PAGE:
It’s a joyless affair, and the story is so convoluted that the writers obviously didn’t notice that much of it remains inexplicable or simply it doesn’t make any sense.

*MAJOR spoiler alert*

-Why did the inventor build cloth robots? Why cloth? Wouldn’t that make their delicate internal works susceptible to water damage?
-Why does ‘9’ have a big zipper down the front while the others don’t? Was he/it designed with a different purpose in mind? If so, what was it?-Why are the robots all similar-looking except for one of them, ‘8’? Why was ‘8’ a big doughy potato sack, whereas all the others aren’t? If he were a first model, fine, but he’s the 8th one – and ‘7’ and ‘9’ follow similar blueprints. So what happened in between?

-Why did the inventor imbue nine different robots with parts of his own soul? How the heck did he manage that? Did he have less soul afterwards? Did he throw away all his r&b records? And why nine? Why not thirteen? Why not seven? Why not three? Why not just one?

-Why was it essential to release the souls to give earth a second chance? What made parts of the inventor’s soul so special that releasing them would save the earth? After all the blood spilled thus far, why weren’t those souls good enough? Why was his soul so important?

-And why five souls? Why weren’t all the robots’ souls necessary after all? And, if they weren’t, then why did he build nine of them? How is it that five fractions of one man’s soul does the trick? Why didn’t the inventor have to use his whole soul? And why didn’t he just release his soul into the air, then, instead of making these little robots? WTF?

-Why would the inventor come up with such a convoluted plan and not make the rag dolls aware of it and its purpose? I mean, if no one knows that there is a plan, or don’t understand it, then your plan is pretty much doomed to fail, isn’t it? So what was he thinking? Why make it so hard on these clueless automatons?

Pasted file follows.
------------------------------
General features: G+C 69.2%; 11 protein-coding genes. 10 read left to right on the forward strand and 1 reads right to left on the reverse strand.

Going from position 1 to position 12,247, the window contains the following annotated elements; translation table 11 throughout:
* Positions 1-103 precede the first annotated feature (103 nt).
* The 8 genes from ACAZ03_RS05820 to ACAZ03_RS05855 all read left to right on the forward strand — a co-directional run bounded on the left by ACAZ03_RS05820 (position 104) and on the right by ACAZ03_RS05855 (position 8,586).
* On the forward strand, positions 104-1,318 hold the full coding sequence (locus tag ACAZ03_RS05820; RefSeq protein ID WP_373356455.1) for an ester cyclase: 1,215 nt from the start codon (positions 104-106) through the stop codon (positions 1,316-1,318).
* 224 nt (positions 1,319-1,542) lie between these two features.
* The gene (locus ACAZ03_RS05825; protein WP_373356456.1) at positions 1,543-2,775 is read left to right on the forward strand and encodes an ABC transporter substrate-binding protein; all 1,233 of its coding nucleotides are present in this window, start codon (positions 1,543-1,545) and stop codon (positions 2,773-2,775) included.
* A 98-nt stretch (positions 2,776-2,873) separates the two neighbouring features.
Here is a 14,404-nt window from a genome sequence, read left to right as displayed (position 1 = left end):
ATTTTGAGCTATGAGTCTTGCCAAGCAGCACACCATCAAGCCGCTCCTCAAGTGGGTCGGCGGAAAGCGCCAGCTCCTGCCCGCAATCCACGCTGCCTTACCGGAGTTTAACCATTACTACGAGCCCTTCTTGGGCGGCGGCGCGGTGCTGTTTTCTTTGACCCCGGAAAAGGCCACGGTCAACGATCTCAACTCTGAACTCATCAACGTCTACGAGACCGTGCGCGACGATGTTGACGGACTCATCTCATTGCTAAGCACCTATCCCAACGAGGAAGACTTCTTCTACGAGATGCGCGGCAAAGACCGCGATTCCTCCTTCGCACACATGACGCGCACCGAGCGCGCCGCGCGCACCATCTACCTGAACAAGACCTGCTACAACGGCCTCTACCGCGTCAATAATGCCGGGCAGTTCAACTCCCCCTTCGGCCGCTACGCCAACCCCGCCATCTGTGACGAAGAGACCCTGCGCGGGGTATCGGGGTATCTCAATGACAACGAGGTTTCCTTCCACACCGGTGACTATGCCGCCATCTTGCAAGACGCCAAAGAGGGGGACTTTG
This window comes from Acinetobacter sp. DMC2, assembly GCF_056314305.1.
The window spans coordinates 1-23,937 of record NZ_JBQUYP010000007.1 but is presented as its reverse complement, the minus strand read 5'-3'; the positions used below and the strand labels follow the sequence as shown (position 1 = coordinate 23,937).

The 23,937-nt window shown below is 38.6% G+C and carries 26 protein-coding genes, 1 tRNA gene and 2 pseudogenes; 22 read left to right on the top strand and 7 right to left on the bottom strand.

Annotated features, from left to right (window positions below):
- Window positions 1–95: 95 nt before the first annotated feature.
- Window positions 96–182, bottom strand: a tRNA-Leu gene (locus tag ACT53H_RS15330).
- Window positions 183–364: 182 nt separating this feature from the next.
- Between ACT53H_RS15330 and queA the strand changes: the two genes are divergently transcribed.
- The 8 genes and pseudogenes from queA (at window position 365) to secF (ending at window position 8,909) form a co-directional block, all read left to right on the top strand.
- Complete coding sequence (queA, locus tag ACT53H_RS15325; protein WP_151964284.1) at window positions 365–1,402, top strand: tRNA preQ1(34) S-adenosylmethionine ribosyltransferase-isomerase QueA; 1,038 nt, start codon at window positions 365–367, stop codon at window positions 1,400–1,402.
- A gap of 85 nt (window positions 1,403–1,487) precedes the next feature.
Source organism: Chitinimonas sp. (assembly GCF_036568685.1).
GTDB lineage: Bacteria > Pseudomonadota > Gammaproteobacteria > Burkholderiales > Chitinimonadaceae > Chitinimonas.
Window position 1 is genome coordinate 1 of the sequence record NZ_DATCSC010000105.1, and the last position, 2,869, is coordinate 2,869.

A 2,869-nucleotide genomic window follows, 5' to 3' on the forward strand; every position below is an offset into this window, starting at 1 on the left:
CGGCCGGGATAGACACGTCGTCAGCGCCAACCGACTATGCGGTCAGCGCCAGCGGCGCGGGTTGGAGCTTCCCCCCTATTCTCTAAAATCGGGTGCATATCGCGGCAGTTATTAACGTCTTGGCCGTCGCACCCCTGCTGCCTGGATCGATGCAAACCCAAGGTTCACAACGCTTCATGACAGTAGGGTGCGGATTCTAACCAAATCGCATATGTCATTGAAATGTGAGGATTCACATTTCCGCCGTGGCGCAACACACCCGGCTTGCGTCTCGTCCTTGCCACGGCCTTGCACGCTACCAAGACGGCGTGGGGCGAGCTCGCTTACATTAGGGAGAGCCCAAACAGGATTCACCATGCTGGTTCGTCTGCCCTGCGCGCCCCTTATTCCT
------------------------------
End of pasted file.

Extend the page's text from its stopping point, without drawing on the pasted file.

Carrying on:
Which leads me to wonder: If ‘9’ had no idea of the inventor’s plan, why would he/it take the talisman with him? Was he pre-programmed with that instinct? Or was it just a ridiculously random action on his/it’s part much like bringing the Fabrication machine back to life was?

-Why were the dolls released into the world, not just without a plan, but without any indication of where they were hidden? Why didn’t the inventor keep them under his wing until he had completed all nine of them? It’s kind of a dumb plan if you pour your soul into your creations and just let them run off with bit parts of your soul like that, no?

*MAJOR spoiler alert*

All this to say that I found ‘9’ extremely underwhelming.  It’s mindless drivel trying to pass itself off as something substantive. It’s an animated film attempting to shake off its “kiddies” label by providing a darker vision, but one that is hardly visionary (‘The Terminator’, anyone?).

In reality, it has nothing to say, it’s nothing new, and it’s all been done much better before. At best it’s 80 minutes of eye candy.

Date of viewing: December 27, 2012

One response to “9

  1. Pingback: Wall-E | thecriticaleye·